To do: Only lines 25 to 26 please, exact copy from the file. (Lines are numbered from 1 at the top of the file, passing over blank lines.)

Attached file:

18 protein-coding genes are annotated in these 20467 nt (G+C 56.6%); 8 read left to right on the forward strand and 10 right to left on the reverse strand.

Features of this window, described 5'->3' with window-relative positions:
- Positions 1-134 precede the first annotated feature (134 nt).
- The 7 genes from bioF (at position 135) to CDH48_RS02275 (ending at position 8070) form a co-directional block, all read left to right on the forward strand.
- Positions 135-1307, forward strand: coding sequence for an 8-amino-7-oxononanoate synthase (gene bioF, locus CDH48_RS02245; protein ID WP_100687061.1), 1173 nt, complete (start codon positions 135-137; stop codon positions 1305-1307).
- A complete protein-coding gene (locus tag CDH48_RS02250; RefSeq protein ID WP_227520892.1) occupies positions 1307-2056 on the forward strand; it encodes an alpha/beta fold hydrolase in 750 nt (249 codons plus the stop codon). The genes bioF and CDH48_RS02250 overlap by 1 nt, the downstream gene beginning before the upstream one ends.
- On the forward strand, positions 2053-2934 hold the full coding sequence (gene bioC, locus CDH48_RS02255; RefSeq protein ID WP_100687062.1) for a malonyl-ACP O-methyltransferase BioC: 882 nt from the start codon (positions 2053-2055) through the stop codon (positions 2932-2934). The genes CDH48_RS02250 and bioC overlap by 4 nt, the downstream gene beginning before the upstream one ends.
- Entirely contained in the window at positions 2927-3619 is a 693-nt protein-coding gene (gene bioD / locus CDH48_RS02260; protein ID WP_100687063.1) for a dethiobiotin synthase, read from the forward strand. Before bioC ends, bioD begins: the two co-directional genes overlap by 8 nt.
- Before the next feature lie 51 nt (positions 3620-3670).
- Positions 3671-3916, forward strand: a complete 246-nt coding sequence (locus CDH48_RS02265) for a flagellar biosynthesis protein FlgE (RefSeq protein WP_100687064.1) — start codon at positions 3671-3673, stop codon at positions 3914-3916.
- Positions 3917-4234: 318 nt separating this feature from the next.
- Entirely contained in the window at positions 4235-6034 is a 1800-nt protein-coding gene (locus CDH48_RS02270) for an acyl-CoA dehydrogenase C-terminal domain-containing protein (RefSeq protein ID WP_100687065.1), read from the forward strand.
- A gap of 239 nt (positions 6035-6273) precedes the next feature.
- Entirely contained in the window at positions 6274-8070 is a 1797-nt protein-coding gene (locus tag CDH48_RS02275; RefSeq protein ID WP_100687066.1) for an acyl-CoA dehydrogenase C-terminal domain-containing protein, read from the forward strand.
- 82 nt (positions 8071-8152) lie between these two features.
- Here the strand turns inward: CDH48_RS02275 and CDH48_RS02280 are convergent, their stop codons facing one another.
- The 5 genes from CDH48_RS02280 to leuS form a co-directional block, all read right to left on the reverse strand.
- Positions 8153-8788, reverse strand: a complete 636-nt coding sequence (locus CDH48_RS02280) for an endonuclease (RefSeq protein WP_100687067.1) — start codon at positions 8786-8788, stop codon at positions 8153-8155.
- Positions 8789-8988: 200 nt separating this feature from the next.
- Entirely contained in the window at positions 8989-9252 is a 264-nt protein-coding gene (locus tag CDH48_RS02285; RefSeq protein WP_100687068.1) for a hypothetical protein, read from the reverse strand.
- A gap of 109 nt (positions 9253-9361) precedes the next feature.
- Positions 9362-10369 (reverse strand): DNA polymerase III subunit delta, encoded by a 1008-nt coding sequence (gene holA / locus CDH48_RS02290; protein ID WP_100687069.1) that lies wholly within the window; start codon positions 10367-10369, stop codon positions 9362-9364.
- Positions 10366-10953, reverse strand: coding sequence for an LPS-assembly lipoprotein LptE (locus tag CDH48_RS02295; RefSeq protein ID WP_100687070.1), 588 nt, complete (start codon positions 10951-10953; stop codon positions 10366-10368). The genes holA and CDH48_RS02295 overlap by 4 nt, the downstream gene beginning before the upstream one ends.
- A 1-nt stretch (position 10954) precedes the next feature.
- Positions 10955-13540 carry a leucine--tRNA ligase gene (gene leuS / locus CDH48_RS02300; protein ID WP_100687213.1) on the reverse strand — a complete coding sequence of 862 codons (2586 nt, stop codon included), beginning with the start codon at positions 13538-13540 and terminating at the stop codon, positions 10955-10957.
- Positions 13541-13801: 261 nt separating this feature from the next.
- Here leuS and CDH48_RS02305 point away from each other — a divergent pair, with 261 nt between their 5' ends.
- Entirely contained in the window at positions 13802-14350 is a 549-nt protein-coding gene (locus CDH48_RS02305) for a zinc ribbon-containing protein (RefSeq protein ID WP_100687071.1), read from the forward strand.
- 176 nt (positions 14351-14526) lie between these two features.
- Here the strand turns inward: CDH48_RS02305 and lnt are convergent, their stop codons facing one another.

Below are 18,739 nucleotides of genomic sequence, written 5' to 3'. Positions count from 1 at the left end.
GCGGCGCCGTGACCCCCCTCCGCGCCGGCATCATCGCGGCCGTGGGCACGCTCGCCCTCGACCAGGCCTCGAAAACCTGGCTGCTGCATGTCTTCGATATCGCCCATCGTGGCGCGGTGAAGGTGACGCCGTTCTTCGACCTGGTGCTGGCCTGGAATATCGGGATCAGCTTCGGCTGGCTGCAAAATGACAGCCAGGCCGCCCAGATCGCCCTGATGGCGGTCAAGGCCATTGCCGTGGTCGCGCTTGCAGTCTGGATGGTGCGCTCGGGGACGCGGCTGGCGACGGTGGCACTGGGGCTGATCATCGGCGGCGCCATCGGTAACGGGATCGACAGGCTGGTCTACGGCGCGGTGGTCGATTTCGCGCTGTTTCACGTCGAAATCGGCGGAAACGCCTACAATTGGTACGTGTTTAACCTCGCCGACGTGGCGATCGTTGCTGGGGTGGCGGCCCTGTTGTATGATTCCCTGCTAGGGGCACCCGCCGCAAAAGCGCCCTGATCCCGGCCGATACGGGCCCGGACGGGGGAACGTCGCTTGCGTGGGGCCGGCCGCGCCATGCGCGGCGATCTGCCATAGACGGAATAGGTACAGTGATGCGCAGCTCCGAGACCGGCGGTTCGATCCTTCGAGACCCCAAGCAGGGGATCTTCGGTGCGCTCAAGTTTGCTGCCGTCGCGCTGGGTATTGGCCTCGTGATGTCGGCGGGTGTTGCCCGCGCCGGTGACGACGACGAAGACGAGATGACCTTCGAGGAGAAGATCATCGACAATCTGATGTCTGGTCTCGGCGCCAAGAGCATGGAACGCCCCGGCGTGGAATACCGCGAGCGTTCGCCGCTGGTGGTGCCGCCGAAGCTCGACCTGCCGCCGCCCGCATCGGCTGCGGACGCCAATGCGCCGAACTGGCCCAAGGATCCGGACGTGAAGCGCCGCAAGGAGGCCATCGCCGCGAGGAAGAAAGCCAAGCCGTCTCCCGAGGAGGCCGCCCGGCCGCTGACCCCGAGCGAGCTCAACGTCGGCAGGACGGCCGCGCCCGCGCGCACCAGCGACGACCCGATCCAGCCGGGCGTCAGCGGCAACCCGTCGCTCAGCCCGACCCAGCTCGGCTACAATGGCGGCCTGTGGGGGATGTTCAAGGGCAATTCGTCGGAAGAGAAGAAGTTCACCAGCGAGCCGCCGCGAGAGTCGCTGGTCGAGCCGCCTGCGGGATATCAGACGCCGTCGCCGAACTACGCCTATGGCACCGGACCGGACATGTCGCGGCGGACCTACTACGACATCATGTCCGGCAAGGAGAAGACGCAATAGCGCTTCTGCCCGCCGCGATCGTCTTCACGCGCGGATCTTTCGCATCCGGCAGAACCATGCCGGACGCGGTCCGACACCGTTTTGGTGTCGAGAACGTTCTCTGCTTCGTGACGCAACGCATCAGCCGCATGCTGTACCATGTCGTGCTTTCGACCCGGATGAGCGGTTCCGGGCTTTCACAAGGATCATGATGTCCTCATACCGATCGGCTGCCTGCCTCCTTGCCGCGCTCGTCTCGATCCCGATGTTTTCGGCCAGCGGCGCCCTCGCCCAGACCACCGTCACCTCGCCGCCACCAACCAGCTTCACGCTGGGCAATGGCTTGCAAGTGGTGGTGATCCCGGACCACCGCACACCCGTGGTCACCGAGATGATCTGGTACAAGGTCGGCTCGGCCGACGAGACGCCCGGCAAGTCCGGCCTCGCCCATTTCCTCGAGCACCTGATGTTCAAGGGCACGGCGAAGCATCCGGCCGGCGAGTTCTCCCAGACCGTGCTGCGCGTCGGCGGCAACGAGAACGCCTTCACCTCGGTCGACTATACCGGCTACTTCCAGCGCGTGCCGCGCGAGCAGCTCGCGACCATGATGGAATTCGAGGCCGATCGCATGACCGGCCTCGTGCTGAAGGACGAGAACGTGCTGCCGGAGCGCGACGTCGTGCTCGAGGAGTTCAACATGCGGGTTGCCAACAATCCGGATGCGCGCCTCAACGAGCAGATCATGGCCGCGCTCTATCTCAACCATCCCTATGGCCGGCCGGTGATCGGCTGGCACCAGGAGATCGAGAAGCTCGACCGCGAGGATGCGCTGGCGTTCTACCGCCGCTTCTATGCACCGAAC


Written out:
- Positions 10955-13540 carry a leucine--tRNA ligase gene (gene leuS / locus CDH48_RS02300; protein ID WP_100687213.1) on the reverse strand — a complete coding sequence of 862 codons (2586 nt, stop codon included), beginning with the start codon at positions 13538-13540 and terminating at the stop codon, positions 10955-10957.
- Positions 13541-13801: 261 nt separating this feature from the next.